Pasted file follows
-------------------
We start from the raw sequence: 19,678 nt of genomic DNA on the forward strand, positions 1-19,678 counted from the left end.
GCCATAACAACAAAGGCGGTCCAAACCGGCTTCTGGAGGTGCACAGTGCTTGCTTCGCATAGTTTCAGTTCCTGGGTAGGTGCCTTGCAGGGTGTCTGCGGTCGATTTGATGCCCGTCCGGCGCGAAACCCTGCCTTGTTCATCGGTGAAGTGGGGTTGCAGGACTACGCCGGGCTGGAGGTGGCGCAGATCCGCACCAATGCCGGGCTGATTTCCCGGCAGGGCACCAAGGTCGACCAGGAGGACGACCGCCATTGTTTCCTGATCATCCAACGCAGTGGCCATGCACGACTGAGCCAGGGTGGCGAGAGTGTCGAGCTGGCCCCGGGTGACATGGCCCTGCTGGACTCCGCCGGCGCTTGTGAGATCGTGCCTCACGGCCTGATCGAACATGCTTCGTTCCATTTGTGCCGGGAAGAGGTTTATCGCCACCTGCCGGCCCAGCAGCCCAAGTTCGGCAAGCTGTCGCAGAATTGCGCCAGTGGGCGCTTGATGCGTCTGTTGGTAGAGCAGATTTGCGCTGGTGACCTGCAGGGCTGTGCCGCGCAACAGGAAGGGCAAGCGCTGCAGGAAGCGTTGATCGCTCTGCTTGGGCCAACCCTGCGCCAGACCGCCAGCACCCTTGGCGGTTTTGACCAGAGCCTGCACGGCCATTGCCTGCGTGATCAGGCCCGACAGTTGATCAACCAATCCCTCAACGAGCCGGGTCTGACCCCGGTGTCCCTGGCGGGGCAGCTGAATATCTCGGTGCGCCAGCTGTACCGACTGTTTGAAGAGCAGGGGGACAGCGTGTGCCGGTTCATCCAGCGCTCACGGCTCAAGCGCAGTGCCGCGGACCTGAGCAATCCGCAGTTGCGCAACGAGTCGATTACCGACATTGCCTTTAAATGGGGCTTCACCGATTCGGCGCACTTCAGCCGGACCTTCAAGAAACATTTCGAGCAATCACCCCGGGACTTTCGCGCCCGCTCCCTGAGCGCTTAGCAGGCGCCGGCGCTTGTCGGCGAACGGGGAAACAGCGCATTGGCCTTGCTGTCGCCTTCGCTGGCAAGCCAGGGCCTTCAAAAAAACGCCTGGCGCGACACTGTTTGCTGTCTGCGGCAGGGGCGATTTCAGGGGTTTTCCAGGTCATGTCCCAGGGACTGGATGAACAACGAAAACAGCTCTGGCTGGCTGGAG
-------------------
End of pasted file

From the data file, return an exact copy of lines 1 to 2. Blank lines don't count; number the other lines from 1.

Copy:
We start from the raw sequence: 19,678 nt of genomic DNA on the forward strand, positions 1-19,678 counted from the left end.
GCCATAACAACAAAGGCGGTCCAAACCGGCTTCTGGAGGTGCACAGTGCTTGCTTCGCATAGTTTCAGTTCCTGGGTAGGTGCCTTGCAGGGTGTCTGCGGTCGATTTGATGCCCGTCCGGCGCGAAACCCTGCCTTGTTCATCGGTGAAGTGGGGTTGCAGGACTACGCCGGGCTGGAGGTGGCGCAGATCCGCACCAATGCCGGGCTGATTTCCCGGCAGGGCACCAAGGTCGACCAGGAGGACGACCGCCATTGTTTCCTGATCATCCAACGCAGTGGCCATGCACGACTGAGCCAGGGTGGCGAGAGTGTCGAGCTGGCCCCGGGTGACATGGCCCTGCTGGACTCCGCCGGCGCTTGTGAGATCGTGCCTCACGGCCTGATCGAACATGCTTCGTTCCATTTGTGCCGGGAAGAGGTTTATCGCCACCTGCCGGCCCAGCAGCCCAAGTTCGGCAAGCTGTCGCAGAATTGCGCCAGTGGGCGCTTGATGCGTCTGTTGGTAGAGCAGATTTGCGCTGGTGACCTGCAGGGCTGTGCCGCGCAACAGGAAGGGCAAGCGCTGCAGGAAGCGTTGATCGCTCTGCTTGGGCCAACCCTGCGCCAGACCGCCAGCACCCTTGGCGGTTTTGACCAGAGCCTGCACGGCCATTGCCTGCGTGATCAGGCCCGACAGTTGATCAACCAATCCCTCAACGAGCCGGGTCTGACCCCGGTGTCCCTGGCGGGGCAGCTGAATATCTCGGTGCGCCAGCTGTACCGACTGTTTGAAGAGCAGGGGGACAGCGTGTGCCGGTTCATCCAGCGCTCACGGCTCAAGCGCAGTGCCGCGGACCTGAGCAATCCGCAGTTGCGCAACGAGTCGATTACCGACATTGCCTTTAAATGGGGCTTCACCGATTCGGCGCACTTCAGCCGGACCTTCAAGAAACATTTCGAGCAATCACCCCGGGACTTTCGCGCCCGCTCCCTGAGCGCTTAGCAGGCGCCGGCGCTTGTCGGCGAACGGGGAAACAGCGCATTGGCCTTGCTGTCGCCTTCGCTGGCAAGCCAGGGCCTTCAAAAAAACGCCTGGCGCGACACTGTTTGCTGTCTGCGGCAGGGGCGATTTCAGGGGTTTTCCAGGTCATGTCCCAGGGACTGGATGAACAACGAAAACAGCTCTGGCTGGCTGGAG